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Senate Passes Bill to Monitor and Help Deter Scams

Legislation directs the FTC to send warnings to older Americans

Fraud Prevention Bill

Michael Burrell/Alamy

The FTC will be required to distribute information to older Americans on how to recognize scams and report them.

Alarmed by scams that target older Americans, Congress is moving to sharpen the federal response to consumer complaints and to warn potential victims about fraudulent schemes that prey on the elderly.

The Senate, without objection, passed a bill last week that requires the Federal Trade Commission (FTC) to coordinate with other agencies to monitor the market for fraud schemes. The measure would also require the FTC to distribute information to older Americans, their families and caregivers about how to recognize scams and report them.

The bill’s proponents said one goal is to ensure that fraud complaints are handled quickly by appropriate law enforcement agencies.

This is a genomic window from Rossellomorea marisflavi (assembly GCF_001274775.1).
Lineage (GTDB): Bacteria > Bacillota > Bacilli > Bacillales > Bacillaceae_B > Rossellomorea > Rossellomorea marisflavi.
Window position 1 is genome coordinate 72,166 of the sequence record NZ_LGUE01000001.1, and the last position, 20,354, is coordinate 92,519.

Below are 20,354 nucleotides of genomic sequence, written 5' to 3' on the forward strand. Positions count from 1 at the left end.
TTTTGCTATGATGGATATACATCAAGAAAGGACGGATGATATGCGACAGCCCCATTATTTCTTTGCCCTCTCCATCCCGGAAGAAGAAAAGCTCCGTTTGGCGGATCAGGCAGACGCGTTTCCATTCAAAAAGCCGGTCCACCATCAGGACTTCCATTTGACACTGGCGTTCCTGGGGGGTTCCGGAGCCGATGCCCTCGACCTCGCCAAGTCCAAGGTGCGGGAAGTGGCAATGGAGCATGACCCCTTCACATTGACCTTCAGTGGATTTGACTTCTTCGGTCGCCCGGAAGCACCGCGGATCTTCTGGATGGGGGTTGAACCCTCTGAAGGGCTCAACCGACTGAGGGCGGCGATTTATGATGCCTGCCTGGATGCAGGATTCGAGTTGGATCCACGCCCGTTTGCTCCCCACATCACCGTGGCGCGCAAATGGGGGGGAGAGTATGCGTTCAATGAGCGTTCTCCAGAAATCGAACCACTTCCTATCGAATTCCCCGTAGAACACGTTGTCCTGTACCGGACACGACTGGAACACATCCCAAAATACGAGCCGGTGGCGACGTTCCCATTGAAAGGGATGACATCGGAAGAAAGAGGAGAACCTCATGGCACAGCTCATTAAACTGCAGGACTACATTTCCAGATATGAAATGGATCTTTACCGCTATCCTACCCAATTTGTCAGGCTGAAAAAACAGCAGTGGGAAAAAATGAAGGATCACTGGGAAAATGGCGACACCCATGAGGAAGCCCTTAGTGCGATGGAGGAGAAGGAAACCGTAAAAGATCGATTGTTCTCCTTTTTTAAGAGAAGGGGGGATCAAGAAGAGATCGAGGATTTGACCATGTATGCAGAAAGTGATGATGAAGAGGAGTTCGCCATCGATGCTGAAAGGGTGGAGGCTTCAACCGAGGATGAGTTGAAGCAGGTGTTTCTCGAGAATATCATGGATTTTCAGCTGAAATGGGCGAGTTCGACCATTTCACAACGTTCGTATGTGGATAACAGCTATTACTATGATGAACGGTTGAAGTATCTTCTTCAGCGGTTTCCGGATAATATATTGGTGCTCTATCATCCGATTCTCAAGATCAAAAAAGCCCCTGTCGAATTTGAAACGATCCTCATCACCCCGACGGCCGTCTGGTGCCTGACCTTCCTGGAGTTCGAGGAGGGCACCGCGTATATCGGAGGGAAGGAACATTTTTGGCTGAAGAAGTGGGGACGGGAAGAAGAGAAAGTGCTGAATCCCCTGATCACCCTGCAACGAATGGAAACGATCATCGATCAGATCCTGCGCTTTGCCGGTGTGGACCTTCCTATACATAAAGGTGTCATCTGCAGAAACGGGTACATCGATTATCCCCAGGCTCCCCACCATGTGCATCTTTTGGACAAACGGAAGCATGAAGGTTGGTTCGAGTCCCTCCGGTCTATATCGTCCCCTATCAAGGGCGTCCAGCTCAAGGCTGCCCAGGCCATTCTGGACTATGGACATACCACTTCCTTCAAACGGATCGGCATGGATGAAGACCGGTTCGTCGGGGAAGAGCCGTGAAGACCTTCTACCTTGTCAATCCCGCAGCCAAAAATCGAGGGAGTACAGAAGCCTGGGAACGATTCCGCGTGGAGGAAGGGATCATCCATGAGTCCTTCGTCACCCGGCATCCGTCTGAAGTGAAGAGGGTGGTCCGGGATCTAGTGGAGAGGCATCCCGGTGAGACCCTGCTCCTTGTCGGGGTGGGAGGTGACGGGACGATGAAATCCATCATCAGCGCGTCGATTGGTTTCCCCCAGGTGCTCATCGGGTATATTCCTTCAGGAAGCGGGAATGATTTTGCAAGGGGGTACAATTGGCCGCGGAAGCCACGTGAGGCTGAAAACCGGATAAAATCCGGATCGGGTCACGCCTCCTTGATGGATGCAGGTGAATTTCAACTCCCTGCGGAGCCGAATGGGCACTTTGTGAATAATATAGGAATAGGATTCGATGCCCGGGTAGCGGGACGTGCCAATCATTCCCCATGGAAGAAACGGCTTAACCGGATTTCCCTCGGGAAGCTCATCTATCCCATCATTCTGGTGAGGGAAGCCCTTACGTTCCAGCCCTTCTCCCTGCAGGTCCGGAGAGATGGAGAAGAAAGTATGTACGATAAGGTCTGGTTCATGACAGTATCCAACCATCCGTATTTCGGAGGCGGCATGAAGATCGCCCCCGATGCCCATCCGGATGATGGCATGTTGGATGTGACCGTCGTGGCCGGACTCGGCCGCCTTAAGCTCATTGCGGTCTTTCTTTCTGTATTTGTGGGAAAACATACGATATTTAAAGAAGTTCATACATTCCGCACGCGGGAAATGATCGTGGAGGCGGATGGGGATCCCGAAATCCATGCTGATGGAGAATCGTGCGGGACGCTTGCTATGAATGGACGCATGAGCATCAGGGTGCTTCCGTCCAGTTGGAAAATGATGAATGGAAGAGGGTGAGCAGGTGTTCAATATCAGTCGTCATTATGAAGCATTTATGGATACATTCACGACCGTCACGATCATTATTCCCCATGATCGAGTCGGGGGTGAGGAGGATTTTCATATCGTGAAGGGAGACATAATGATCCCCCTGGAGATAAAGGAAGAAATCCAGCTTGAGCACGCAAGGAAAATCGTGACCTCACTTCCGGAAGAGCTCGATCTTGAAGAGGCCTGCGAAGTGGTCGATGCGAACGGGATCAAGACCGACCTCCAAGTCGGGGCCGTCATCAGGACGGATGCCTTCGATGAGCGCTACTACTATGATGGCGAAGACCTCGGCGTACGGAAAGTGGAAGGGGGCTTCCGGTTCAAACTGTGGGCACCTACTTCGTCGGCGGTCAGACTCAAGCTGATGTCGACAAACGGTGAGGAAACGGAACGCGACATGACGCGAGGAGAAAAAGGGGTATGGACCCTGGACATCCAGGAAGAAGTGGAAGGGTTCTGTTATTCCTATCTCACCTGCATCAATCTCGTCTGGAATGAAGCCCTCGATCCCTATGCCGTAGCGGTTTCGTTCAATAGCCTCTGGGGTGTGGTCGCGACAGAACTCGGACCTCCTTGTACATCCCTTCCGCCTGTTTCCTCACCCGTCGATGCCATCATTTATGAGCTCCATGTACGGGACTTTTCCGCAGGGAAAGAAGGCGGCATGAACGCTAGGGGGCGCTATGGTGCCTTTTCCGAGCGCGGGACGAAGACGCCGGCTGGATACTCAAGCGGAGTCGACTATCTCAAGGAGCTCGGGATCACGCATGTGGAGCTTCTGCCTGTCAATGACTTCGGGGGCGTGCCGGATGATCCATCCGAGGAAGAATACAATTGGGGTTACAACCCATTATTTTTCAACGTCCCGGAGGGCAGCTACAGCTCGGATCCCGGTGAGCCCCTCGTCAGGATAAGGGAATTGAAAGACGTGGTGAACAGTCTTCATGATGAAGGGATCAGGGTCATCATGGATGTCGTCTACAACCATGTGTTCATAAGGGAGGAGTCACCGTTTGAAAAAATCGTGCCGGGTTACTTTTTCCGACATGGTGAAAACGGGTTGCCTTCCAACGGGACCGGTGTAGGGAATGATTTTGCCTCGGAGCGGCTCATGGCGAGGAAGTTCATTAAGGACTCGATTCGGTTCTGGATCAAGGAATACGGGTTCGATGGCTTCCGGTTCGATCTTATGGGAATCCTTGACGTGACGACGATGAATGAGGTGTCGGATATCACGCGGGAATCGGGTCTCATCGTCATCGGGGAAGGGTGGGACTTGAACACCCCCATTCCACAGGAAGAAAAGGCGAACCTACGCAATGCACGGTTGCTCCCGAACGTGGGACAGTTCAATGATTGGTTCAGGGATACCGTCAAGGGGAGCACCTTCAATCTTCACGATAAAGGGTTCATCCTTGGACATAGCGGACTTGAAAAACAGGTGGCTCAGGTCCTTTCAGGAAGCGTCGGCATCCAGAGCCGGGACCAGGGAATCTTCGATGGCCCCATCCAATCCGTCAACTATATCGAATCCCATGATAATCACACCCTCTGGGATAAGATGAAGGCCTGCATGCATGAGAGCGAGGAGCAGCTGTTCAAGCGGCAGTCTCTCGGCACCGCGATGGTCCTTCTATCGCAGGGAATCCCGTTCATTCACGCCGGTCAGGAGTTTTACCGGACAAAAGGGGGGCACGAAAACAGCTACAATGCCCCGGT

"A new fraud scheme designed to target seniors appears almost daily, and in many cases seniors watch their entire life savings disappear in scams that are specifically designed to target their assets," Sen. Amy Klobuchar (D-Minn.) warned in a news release.

Klobuchar joined with Sen. Susan Collins (R-Maine) to sponsor the Seniors Fraud Prevention Act.

“One of my top priorities as chairman of the Senate Aging Committee is to combat scams that target seniors,” said Collins.

“I am pleased that the Senate unanimously supported our legislation, which will enhance fraud monitoring, increase consumer education and strengthen the complaint tracking system to help prevent seniors from being robbed of their hard-earned savings through threatening and manipulative scams.”